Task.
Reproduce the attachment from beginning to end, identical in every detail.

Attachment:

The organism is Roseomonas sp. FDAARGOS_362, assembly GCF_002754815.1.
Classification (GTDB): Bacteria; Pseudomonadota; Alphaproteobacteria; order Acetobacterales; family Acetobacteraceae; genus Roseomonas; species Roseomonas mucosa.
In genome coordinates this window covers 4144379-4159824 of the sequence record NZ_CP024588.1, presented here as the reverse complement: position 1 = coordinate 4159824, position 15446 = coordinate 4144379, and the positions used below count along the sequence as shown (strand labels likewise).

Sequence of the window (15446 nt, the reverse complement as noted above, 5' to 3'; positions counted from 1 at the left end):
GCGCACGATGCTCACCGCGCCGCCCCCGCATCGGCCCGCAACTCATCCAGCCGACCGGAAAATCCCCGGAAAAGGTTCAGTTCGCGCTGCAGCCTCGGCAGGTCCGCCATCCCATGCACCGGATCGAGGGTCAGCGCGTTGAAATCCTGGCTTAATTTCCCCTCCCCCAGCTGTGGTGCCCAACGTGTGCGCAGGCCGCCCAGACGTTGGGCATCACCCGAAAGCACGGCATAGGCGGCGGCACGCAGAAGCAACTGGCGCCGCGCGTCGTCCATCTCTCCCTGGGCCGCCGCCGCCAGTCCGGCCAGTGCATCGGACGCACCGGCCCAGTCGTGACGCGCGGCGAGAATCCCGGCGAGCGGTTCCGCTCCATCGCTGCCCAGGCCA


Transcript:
The organism is Roseomonas sp. FDAARGOS_362, assembly GCF_002754815.1.
Classification (GTDB): Bacteria; Pseudomonadota; Alphaproteobacteria; order Acetobacterales; family Acetobacteraceae; genus Roseomonas; species Roseomonas mucosa.
In genome coordinates this window covers 4144379-4159824 of the sequence record NZ_CP024588.1, presented here as the reverse complement: position 1 = coordinate 4159824, position 15446 = coordinate 4144379, and the positions used below count along the sequence as shown (strand labels likewise).

Sequence of the window (15446 nt, the reverse complement as noted above, 5' to 3'; positions counted from 1 at the left end):
GCGCACGATGCTCACCGCGCCGCCCCCGCATCGGCCCGCAACTCATCCAGCCGACCGGAAAATCCCCGGAAAAGGTTCAGTTCGCGCTGCAGCCTCGGCAGGTCCGCCATCCCATGCACCGGATCGAGGGTCAGCGCGTTGAAATCCTGGCTTAATTTCCCCTCCCCCAGCTGTGGTGCCCAACGTGTGCGCAGGCCGCCCAGACGTTGGGCATCACCCGAAAGCACGGCATAGGCGGCGGCACGCAGAAGCAACTGGCGCCGCGCGTCGTCCATCTCTCCCTGGGCCGCCGCCGCCAGTCCGGCCAGTGCATCGGACGCACCGGCCCAGTCGTGACGCGCGGCGAGAATCCCGGCGAGCGGTTCCGCTCCATCGCTGCCCAGGCCA